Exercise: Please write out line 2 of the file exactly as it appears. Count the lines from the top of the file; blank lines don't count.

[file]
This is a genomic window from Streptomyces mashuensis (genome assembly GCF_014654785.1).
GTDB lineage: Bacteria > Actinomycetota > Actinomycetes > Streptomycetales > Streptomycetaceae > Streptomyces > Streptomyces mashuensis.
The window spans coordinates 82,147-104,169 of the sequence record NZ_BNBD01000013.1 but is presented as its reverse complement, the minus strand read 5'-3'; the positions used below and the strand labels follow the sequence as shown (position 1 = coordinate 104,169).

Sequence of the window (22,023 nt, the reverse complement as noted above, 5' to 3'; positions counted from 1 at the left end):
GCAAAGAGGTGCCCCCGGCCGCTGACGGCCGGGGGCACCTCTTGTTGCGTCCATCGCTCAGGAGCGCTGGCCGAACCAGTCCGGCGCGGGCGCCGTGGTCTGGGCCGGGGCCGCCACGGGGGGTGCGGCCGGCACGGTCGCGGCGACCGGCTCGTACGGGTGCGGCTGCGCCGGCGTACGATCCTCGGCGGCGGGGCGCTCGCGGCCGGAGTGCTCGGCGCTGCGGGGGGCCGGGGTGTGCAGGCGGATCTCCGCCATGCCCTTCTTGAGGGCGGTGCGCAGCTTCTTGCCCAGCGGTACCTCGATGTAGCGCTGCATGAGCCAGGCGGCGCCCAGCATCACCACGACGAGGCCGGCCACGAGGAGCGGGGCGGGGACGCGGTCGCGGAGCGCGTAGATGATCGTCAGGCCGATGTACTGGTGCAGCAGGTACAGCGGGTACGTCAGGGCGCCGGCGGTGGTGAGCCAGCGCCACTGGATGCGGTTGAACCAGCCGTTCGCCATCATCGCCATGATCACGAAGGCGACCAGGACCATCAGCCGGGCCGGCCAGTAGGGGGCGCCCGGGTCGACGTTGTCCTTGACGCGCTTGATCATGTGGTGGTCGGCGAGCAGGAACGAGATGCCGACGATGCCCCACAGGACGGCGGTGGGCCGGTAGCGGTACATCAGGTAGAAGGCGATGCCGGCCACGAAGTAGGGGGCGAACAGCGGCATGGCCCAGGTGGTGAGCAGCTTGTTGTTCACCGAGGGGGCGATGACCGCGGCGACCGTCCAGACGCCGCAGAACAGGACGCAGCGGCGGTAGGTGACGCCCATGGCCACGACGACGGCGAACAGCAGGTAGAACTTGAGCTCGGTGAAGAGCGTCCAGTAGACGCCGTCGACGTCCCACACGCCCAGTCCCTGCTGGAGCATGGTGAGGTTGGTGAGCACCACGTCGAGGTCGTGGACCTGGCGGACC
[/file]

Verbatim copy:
GTDB lineage: Bacteria > Actinomycetota > Actinomycetes > Streptomycetales > Streptomycetaceae > Streptomyces > Streptomyces mashuensis.